At this Women’s World Cup, the ball will bounce a little higher and skip a little faster. Footwork will require a precise touch. Slide tackles will leave more colorful wounds. The thought of a celebratory glide will give pause. Ankles and knees will need an extra day to recover.
For the first and likely only time in men’s or women’s World Cup soccer history, the games will be played on artificial turf. All six Canadian venues, all 52 matches across four weeks starting Saturday in Edmonton, are without a blade of natural green grass.
The decision by FIFA, soccer’s international governing body, and the Canadian Soccer Association prompted legal action last year by dozens of players around the world, who cited gender discrimination.
“There is no player in the world, male or female, who would prefer to play on artificial grass,” said U.S. star Abby Wambach, the most vocal critic on the turf issue. “There’s soccer on grass, and then there is soccer on turf.”
With FIFA dragging its feet on the issue and no hope of change before the World Cup, the complaint was withdrawn early this year. The players decided to move on and focus on the tournament. There was a silver lining: FIFA agreed not to use artificial turf in the sport’s premier competition again. (France will host in 2019.)
All sorts of high-profile sporting events take place on artificial turf, from Super Bowls to World Series. Soccer, though, is different from other sports because the ball is almost always on the ground and only three substitutions are permitted.
Both actor Tom Hanks and NBA star Kobe Bryant used social media to further the women’s cause.
“Hey FIFA, they deserve real grass. Put in sod,” Hanks tweeted last year.
Numerous studies have explored the impact of artificial turf on the game and the body. The conclusion: In fear of injury, players are less likely to use slide tackles; the stress on joints increases; skin abrasions are more pronounced; additional recovery time is needed between matches; and with the ball moving quicker, a pinball effect threatens to destroy the rhythm of the game.
“Grass is a lot easier on the body, and when you’re playing on turf, the ball is flying all over the place,” U.S. midfielder Lauren Holiday said. “In your mind, you are thinking, ‘This is how it rolls on grass. This is how it rolls on turf.’ ”
Because of the country’s long, harsh winters, many Canadian outdoor stadiums are furnished with artificial turf. The country’s best grass venue, Toronto’s BMO Field, was not available for the World Cup because the city is hosting the Pan American Games this summer.
All along, Canada’s bid to host the soccer tournament included artificial turf fields. The only other country to show interest, Zimbabwe, withdrew early in the process.
FIFA rejected suggestions of laying natural grass over the permanent artificial turf for the four-week tournament in Canada despite offers from at least one company to provide and install it at no charge. “It made me realize,” Wambach told ESPN, “FIFA didn’t want to do what someone else wanted them to do.”
Until 2004, FIFA banned artificial turf for official competition. But as the quality of turf has improved and more countries have installed it for maintenance and longevity reasons, synthetic surfaces have gained greater acceptance, particularly in northern climates.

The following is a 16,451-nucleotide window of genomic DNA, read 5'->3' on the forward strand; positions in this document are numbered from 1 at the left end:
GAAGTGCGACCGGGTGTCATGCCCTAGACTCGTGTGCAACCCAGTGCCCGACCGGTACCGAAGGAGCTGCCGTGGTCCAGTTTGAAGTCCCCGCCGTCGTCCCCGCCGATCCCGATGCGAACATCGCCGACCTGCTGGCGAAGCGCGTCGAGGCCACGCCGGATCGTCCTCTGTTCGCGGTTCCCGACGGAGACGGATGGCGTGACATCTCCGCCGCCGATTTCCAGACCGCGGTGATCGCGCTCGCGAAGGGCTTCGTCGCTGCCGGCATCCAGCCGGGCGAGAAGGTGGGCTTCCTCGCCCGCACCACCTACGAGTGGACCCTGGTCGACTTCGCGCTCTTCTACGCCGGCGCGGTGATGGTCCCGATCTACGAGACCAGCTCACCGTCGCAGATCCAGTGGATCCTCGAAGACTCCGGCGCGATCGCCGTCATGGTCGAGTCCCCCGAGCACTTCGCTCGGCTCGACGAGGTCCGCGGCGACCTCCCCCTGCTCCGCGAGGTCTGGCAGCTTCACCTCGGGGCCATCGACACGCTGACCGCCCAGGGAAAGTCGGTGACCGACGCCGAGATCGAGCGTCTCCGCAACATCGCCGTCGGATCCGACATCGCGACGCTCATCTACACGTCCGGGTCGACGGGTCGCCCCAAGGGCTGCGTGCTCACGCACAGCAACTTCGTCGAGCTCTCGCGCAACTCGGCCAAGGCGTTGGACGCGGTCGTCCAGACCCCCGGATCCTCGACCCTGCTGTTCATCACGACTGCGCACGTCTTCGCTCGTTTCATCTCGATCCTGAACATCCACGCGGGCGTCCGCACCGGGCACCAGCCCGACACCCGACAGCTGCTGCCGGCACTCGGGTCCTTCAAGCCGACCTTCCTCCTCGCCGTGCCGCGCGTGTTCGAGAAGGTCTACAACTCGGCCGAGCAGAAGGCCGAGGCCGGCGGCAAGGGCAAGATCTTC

For several World Cup qualifying cycles, the U.S. men’s team had a devil of a time playing on a stone-hard plastic surface in, all of places, Costa Rica.
“There is no more griping about it. Everybody has got to do it,” Wambach said. “Do I think it was unfair? Absolutely.”
The Americans do not like it, but they are accustomed to playing on it. Five of the nine clubs in the National Women’s Soccer League, which employs the U.S. World Cup squad and 11 Canadian players, play home games on artificial turf.
In selecting a primary training camp last month, the U.S. Soccer Federation chose a facility in Orange County, Calif., that offered both grass and turf fields. In all three tuneup matches, however, the U.S. squad played on grass.
“Our preparation has been on turf. We’re ready,” Coach Jill Ellis said. “Now I think my team actually plays better on turf at the moment. We’re feeling very comfortable on it. It’s not an issue — period.”
The challenge confronting Ellis was balancing time on the two surfaces. While not enough practice on turf might have left the team ill-equipped for up to seven World Cup games, “preserving the body is also important,” Ellis said. “We’ve built up a good ability to sustain on turf.”
As part of the World Cup infrastructure, each of the six host cities offers training grounds with artificial turf.
Still, when the games begin, players might perform differently from how they would on grass. “Your subconscious mind doesn’t allow you to play as physical,” said Wambach, who is perhaps the sport’s most physical figure.
For some, however, the fear of injury is not a deterrent.
“That’s my game; I slide,” U.S. midfielder Shannon Boxx said. “So I am going to be enjoying those scrapes. If it saves a goal, I will enjoy them.”
A few years ago, forward Sydney Leroux posted online photos of her legs ravaged by wounds suffered in a pro game played on artificial turf.
The short-term pain, though, seems to be worth the long-term gain.
“We’ve moved past this turf issue,” Leroux said. “We obviously came in very strong [with legal action], but we lost. I do think our voice was heard, and I hope it never happens again. I hope women never have to play on turf again.”